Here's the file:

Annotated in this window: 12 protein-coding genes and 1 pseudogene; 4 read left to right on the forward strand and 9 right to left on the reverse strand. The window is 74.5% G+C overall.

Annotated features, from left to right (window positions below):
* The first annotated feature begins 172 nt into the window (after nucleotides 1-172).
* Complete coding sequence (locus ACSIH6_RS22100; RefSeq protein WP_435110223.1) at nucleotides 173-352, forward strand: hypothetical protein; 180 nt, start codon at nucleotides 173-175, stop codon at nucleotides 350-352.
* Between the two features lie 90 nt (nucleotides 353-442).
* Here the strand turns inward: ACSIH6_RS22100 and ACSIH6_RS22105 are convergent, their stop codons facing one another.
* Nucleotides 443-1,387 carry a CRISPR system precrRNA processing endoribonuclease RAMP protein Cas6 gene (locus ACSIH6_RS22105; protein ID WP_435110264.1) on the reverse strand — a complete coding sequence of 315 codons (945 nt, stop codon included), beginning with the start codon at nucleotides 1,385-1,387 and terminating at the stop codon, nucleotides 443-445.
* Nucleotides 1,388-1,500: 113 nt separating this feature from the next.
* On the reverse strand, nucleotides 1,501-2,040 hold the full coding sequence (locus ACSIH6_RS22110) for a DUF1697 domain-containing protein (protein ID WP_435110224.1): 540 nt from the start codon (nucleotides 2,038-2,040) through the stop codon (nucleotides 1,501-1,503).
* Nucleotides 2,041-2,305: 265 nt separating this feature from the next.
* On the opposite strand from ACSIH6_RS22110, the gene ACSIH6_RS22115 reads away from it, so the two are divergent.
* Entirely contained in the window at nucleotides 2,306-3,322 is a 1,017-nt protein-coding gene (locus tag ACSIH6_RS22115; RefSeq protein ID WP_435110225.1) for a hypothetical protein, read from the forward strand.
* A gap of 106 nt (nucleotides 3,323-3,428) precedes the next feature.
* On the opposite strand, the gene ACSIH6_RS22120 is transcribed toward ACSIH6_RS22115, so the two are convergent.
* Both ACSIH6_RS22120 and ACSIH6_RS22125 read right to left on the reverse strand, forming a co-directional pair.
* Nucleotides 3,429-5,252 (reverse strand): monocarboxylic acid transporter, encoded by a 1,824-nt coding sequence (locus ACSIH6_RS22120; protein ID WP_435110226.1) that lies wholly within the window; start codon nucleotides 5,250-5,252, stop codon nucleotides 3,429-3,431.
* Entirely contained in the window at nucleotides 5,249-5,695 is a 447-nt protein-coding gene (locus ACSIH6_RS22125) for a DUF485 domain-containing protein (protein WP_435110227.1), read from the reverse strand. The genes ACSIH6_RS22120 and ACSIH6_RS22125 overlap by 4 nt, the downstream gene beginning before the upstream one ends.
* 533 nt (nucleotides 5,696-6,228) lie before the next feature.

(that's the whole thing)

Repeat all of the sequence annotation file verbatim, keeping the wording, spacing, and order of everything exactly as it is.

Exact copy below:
Annotated in this window: 12 protein-coding genes and 1 pseudogene; 4 read left to right on the forward strand and 9 right to left on the reverse strand. The window is 74.5% G+C overall.

Annotated features, from left to right (window positions below):
* The first annotated feature begins 172 nt into the window (after nucleotides 1-172).
* Complete coding sequence (locus ACSIH6_RS22100; RefSeq protein WP_435110223.1) at nucleotides 173-352, forward strand: hypothetical protein; 180 nt, start codon at nucleotides 173-175, stop codon at nucleotides 350-352.
* Between the two features lie 90 nt (nucleotides 353-442).
* Here the strand turns inward: ACSIH6_RS22100 and ACSIH6_RS22105 are convergent, their stop codons facing one another.
* Nucleotides 443-1,387 carry a CRISPR system precrRNA processing endoribonuclease RAMP protein Cas6 gene (locus ACSIH6_RS22105; protein ID WP_435110264.1) on the reverse strand — a complete coding sequence of 315 codons (945 nt, stop codon included), beginning with the start codon at nucleotides 1,385-1,387 and terminating at the stop codon, nucleotides 443-445.
* Nucleotides 1,388-1,500: 113 nt separating this feature from the next.
* On the reverse strand, nucleotides 1,501-2,040 hold the full coding sequence (locus ACSIH6_RS22110) for a DUF1697 domain-containing protein (protein ID WP_435110224.1): 540 nt from the start codon (nucleotides 2,038-2,040) through the stop codon (nucleotides 1,501-1,503).
* Nucleotides 2,041-2,305: 265 nt separating this feature from the next.
* On the opposite strand from ACSIH6_RS22110, the gene ACSIH6_RS22115 reads away from it, so the two are divergent.
* Entirely contained in the window at nucleotides 2,306-3,322 is a 1,017-nt protein-coding gene (locus tag ACSIH6_RS22115; RefSeq protein ID WP_435110225.1) for a hypothetical protein, read from the forward strand.
* A gap of 106 nt (nucleotides 3,323-3,428) precedes the next feature.
* On the opposite strand, the gene ACSIH6_RS22120 is transcribed toward ACSIH6_RS22115, so the two are convergent.
* Both ACSIH6_RS22120 and ACSIH6_RS22125 read right to left on the reverse strand, forming a co-directional pair.
* Nucleotides 3,429-5,252 (reverse strand): monocarboxylic acid transporter, encoded by a 1,824-nt coding sequence (locus ACSIH6_RS22120; protein ID WP_435110226.1) that lies wholly within the window; start codon nucleotides 5,250-5,252, stop codon nucleotides 3,429-3,431.
* Entirely contained in the window at nucleotides 5,249-5,695 is a 447-nt protein-coding gene (locus ACSIH6_RS22125) for a DUF485 domain-containing protein (protein WP_435110227.1), read from the reverse strand. The genes ACSIH6_RS22120 and ACSIH6_RS22125 overlap by 4 nt, the downstream gene beginning before the upstream one ends.
* 533 nt (nucleotides 5,696-6,228) lie before the next feature.